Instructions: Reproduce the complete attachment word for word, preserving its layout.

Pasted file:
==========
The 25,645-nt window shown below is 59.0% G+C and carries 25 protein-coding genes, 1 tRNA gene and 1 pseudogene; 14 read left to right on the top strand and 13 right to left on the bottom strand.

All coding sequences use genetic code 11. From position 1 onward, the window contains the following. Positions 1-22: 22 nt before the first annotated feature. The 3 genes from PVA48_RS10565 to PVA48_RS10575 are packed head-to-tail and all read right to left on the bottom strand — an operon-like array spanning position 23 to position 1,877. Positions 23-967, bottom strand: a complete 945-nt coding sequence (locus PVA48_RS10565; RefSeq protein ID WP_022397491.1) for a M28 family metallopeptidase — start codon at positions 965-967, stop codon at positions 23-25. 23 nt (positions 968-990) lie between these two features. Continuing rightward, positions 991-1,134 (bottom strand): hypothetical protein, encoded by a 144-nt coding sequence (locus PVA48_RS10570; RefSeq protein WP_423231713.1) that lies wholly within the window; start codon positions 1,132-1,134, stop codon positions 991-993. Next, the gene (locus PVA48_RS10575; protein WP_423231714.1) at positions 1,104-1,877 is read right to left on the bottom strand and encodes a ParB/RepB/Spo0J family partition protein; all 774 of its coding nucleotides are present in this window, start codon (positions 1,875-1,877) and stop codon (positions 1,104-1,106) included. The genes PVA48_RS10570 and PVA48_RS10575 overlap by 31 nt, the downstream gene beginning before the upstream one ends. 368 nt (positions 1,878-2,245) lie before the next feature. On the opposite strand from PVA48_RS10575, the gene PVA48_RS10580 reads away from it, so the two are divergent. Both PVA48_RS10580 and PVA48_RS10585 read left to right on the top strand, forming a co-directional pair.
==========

The 25,645-nt window shown below is 59.0% G+C and carries 25 protein-coding genes, 1 tRNA gene and 1 pseudogene; 14 read left to right on the top strand and 13 right to left on the bottom strand.

All coding sequences use genetic code 11. From position 1 onward, the window contains the following. Positions 1-22: 22 nt before the first annotated feature. The 3 genes from PVA48_RS10565 to PVA48_RS10575 are packed head-to-tail and all read right to left on the bottom strand — an operon-like array spanning position 23 to position 1,877. Positions 23-967, bottom strand: a complete 945-nt coding sequence (locus PVA48_RS10565; RefSeq protein ID WP_022397491.1) for a M28 family metallopeptidase — start codon at positions 965-967, stop codon at positions 23-25. 23 nt (positions 968-990) lie between these two features. Continuing rightward, positions 991-1,134 (bottom strand): hypothetical protein, encoded by a 144-nt coding sequence (locus PVA48_RS10570; RefSeq protein WP_423231713.1) that lies wholly within the window; start codon positions 1,132-1,134, stop codon positions 991-993. Next, the gene (locus PVA48_RS10575; protein WP_423231714.1) at positions 1,104-1,877 is read right to left on the bottom strand and encodes a ParB/RepB/Spo0J family partition protein; all 774 of its coding nucleotides are present in this window, start codon (positions 1,875-1,877) and stop codon (positions 1,104-1,106) included. The genes PVA48_RS10570 and PVA48_RS10575 overlap by 31 nt, the downstream gene beginning before the upstream one ends. 368 nt (positions 1,878-2,245) lie before the next feature. On the opposite strand from PVA48_RS10575, the gene PVA48_RS10580 reads away from it, so the two are divergent. Both PVA48_RS10580 and PVA48_RS10585 read left to right on the top strand, forming a co-directional pair.